But, a memo issued by the IRS in January — one of the few times the agency has offered any clarification on 280E — seems to have significantly narrowed the scope of what expenses fall under the category of cost of goods sold, further pressuring marijuana business-owners already facing steep tax bills. The IRS memo lets growing facilities include the cost of seeds or plants as well as labor related to the cultivation process, but the memo hits retailers harder by disallowing the deduction of general administrative costs as well as costs associated with handling and storing marijuana.
Henry Wykowski, an attorney in San Francisco who represents roughly 100 cannabis industry clients across the country and a former Justice Department prosecutor, views the IRS memo as the latest attempt by the agency to limit the deductible options for pot businesses filing tax returns. But he also anticipates the IRS rules ultimately leading to a decision in U.S. Tax Court. “I think it’s something that’s going to be tested in court,” said Wykowski, who has handled more than five dozen IRS audit appeals and he was the lead attorney working on the 2007 federal tax case that established the standard for how the pot industry currently calculates its tax deductions.
Still, for Wykowski and the accountant Levy, who have both spent years walking their marijuana industry clients through the complicated U.S. tax rules, the January IRS memo further muddied the picture for businesses trying to mitigate their 280E tax burden while avoiding the audit process. “It’s really creating a lot of scrambling on the technical front trying to figure this out,” Levy said.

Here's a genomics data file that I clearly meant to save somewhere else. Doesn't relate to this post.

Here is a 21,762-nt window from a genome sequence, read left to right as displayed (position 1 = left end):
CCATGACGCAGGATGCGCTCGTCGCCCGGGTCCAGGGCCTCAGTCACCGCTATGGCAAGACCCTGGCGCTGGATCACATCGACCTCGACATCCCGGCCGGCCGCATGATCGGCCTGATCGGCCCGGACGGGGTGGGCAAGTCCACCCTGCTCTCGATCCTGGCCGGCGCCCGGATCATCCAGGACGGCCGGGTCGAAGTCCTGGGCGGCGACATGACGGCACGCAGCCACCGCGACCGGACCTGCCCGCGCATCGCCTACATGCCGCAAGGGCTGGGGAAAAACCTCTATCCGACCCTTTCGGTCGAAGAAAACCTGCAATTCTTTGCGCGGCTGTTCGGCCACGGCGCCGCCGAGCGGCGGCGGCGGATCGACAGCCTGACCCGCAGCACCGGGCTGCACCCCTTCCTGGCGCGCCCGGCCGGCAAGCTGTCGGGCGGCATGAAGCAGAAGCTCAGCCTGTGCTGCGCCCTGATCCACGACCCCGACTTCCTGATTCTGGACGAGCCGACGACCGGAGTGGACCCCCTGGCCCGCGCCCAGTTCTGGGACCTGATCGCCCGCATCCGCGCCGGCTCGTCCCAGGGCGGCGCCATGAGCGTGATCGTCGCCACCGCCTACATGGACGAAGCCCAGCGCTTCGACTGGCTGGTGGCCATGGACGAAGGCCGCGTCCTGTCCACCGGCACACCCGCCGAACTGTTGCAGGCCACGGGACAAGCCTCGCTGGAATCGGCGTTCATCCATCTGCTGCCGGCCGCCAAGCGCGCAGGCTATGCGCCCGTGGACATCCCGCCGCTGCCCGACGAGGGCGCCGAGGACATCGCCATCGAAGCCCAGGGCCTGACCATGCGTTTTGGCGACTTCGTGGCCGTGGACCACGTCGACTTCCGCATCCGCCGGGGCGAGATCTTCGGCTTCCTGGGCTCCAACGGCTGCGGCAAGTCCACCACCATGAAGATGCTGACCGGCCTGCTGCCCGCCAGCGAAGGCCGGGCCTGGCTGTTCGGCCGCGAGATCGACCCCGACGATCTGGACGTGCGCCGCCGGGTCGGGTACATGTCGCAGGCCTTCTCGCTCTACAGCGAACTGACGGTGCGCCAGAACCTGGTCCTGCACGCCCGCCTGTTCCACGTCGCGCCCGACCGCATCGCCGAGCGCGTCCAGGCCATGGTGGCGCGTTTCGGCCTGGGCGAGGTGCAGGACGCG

So, why does the IRS refuse to exempt businesses operating legally under state law from 280E? Some in the industry believe the IRS is wary of wading into the murky waters of marijuana politics by taking a stance on the tax issue even though U.S. Attorney General Eric Holder has allowed states to operate legal marijuana markets without federal interference. For Levy, though, it is a matter of revenue. “I think they’re like a shark that smells blood. They see money and they’re going after it,” Levy said.
The IRS did not immediately respond to Fortune‘s request for comment about 280E.
Terra Tech’s Peterson sees the tax issue as something that is impeding the marijuana industry’s growth at a time when it is attempting to shift “from the black market to the open market.” It is progress he thinks the government should support. “The industry will collapse on itself over time if these adjustments [to 280E] aren’t made,” Peterson said.
Michael Kosnitzky, a tax partner at the law firm Boies, Schiller & Flexner in New York, told Fortune he would be interested in challenging the IRS’ position by corralling a group of audited marijuana businesses and mounting a legal challenge that could force Congress to change 280E. The recent IRS memo pertaining to Section 280E creates an “unconstitutional burden” on the cannabis industry, Kosnitzky said, by effectively subjecting medical and recreational marijuana businesses operating legally under state law to a different set of tax rules than those that apply to legal businesses in other industries. His firm already has some success in overturning state laws by taking a lead role in overturning California’s same-sex marriage ban.
Meanwhile, Wykowski also serves as counsel to the National Cannabis Industry Association, which has made several pushes for federal lawmakers to tweak the tax code. He said one sure way to remove the industry’s tax hurdles would be to redesignate marijuana’s classification as a dangerous Schedule I drug ( 280E applies to Schedule I and Schedule II drugs). A current bipartisan bill sitting before Congress, the CARERS Act, would reschedule marijuana, but only to Schedule II.
Until that happens, Wykowski said, there is likely to be an uptick in IRS audits of marijuana businesses in coming years. As the wave of new businesses start opening in states where the drug was recently legalized, he said, they will have a year before they have to file a tax return and then it can take a couple of years before a return is selected for an audit. “We’re ready,” Wykowski said.
For more about the marijuana industry, watch this Fortune video: